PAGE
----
Seven months have passed since Cuban authorities arrested Tania Bruguera multiple times, suspended her performance “Tatlin’s Whisper #6” — which aimed to encourage free speech in her native country — and confiscated her passport. In the past few days, the Cuban artist has made numerous headlines once more, following the lifting of her travel ban and return of her passport in Havana, as well as major announcements supporting her work in New York.
On July 10, Bruguera— who since the series of incidents at the end of last year was also detained at the Havana Biennial and other protests — officially recovered her passport from the government, although, as the Art Newspaper reported, she said that she would leave Cuba only when she is certain that she may return “without any problems.” Cuban officials will allegedly present her with a document guaranteeing hassle-free future travel within two weeks.
The news is especially timely as it coincides with the City of New York’s announcement today that Bruguera will be the first artist-in-residence at the Mayor’s Office of Immigrant Affairs (MOIA) starting later this month. In her new role, for which plans have been underway since last year, Bruguera will assist MOIA in communicating with New York City’s populations of undocumented residents and helping such residents better understand and take advantage of the offerings open to them through the city’s new municipal identification card program.
The idNYC initiative, which launched in January, grants residents access to citywide programs and a host of cultural benefits. Bruguera will also work over the course of her one-year residency with Immigrant Movement International (IM International), a community space she launched with the Queens Museum and Creative Time in 2011, which also provides various educational, health, and legal services to immigrants. In a sense, the announcement is a radical one, with the City of New York pledging its support for an artist who is challenging authorities to allow greater freedom of expression at a moment of increased scrutiny following the recent reopening of diplomatic relations between Cuba and the US.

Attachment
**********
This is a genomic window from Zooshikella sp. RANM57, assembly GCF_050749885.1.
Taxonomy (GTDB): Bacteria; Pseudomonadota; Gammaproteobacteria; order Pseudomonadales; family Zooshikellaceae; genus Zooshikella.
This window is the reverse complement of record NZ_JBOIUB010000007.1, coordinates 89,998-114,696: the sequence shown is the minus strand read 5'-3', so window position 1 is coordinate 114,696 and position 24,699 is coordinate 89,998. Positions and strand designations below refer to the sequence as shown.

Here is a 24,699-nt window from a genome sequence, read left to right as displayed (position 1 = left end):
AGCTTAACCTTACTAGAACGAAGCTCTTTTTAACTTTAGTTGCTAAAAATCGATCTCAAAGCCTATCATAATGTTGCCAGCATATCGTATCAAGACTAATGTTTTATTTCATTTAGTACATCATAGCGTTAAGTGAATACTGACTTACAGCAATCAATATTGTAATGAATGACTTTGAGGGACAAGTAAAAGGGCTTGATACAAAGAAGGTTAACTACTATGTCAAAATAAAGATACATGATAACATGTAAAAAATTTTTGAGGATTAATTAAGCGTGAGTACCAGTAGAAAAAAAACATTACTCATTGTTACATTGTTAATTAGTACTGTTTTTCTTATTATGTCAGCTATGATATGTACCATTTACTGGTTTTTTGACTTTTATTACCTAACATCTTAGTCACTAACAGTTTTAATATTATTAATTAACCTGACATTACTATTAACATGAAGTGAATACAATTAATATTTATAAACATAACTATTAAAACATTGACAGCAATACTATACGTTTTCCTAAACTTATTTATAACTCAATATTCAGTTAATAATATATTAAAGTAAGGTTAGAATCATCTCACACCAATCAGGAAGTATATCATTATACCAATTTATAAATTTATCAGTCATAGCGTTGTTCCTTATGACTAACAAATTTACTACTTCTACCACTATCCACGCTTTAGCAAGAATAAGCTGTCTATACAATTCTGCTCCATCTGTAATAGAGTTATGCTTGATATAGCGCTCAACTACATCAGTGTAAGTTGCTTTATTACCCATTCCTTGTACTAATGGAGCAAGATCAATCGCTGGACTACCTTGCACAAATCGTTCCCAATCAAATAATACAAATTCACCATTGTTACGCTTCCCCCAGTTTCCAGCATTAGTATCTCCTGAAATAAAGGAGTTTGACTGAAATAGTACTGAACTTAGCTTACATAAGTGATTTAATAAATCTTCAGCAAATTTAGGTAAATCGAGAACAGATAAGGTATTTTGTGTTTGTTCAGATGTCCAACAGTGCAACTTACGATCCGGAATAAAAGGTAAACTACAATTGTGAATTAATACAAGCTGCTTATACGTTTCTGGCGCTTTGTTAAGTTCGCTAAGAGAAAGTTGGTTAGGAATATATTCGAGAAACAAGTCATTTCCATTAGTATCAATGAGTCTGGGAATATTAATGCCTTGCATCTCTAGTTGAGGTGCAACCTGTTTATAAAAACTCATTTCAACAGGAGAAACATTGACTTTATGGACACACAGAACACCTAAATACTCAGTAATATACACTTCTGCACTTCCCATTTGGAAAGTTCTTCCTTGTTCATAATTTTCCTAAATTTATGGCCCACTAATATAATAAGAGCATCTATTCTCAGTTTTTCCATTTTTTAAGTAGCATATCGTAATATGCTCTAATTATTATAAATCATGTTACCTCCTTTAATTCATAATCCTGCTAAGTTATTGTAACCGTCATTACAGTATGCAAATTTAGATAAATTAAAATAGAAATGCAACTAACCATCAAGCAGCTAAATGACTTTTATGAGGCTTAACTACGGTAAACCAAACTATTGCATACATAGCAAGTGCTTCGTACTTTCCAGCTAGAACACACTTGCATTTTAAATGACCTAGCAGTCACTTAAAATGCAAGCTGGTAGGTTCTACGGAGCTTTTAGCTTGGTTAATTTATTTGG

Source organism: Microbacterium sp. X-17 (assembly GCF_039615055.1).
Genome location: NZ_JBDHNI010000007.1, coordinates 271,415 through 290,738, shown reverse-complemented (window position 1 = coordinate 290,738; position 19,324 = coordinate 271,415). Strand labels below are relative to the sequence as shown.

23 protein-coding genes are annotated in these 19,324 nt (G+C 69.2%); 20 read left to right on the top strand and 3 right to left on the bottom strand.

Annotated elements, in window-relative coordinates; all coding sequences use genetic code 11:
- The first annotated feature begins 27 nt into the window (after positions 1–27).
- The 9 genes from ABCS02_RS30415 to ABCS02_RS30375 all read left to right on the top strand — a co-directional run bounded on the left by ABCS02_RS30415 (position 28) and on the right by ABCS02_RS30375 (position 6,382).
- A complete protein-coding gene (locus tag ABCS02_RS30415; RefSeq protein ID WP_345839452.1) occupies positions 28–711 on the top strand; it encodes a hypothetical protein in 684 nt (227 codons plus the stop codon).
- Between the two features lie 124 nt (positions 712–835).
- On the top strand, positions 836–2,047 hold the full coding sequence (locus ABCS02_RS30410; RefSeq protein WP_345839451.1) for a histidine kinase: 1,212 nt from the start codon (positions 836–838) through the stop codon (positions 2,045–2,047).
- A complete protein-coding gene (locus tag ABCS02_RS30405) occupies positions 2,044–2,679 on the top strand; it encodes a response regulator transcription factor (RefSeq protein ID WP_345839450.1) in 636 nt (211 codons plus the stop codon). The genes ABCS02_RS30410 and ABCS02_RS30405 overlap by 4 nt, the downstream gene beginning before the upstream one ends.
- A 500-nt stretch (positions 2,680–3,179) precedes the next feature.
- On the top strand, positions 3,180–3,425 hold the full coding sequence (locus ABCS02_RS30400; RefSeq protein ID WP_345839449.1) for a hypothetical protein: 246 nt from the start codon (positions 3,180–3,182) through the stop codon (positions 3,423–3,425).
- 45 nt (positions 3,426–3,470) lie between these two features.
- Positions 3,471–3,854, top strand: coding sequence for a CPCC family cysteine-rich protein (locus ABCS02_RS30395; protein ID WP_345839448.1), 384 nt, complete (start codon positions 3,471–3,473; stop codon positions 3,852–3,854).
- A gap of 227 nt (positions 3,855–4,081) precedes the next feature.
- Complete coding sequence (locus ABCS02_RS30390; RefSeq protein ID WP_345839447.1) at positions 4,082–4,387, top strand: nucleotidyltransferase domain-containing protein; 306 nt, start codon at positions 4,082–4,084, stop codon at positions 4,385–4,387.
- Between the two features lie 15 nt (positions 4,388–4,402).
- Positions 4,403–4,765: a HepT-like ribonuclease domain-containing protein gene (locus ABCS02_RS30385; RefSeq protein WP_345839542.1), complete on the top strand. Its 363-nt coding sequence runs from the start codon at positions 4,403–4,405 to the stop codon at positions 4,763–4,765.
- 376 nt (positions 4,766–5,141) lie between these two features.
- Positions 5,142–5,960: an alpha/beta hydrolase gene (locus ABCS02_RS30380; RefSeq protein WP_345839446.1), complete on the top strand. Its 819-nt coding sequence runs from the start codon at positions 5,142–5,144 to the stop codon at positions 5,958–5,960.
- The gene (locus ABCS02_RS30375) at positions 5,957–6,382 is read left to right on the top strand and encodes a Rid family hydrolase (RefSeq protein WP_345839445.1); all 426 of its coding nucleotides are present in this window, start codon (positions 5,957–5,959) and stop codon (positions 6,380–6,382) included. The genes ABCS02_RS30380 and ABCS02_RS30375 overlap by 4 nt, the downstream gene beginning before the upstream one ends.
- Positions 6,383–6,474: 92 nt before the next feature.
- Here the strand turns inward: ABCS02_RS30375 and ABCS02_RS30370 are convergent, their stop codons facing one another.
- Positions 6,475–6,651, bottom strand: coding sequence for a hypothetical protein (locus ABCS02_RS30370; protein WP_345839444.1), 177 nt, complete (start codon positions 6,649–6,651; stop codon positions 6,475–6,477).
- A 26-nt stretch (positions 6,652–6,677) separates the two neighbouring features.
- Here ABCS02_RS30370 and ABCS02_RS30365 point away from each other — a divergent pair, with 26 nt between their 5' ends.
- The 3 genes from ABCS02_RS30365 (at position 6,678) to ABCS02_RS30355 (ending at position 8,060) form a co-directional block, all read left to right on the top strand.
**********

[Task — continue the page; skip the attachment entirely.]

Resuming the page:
In another gesture of support for Bruguera’s work this week, the Museum of Modern Art (MoMA) acquired “Untitled (Havana 2000),” a performance and video installation first presented at the 2000 Havana Bienniale. There, the installation occupied a long tunnel in the La Cabaña fortress, an ex-military jail where prisoners of conscience were held during the Cuban Revolution. Bruguera covered the floor with decomposed sugarcane and hung a television from the ceiling that screened historical footage of Fidel Castro. Cuban officials later censored the piece; its acquisition by MoMA marks the first work by Bruguera to enter the museum’s collection.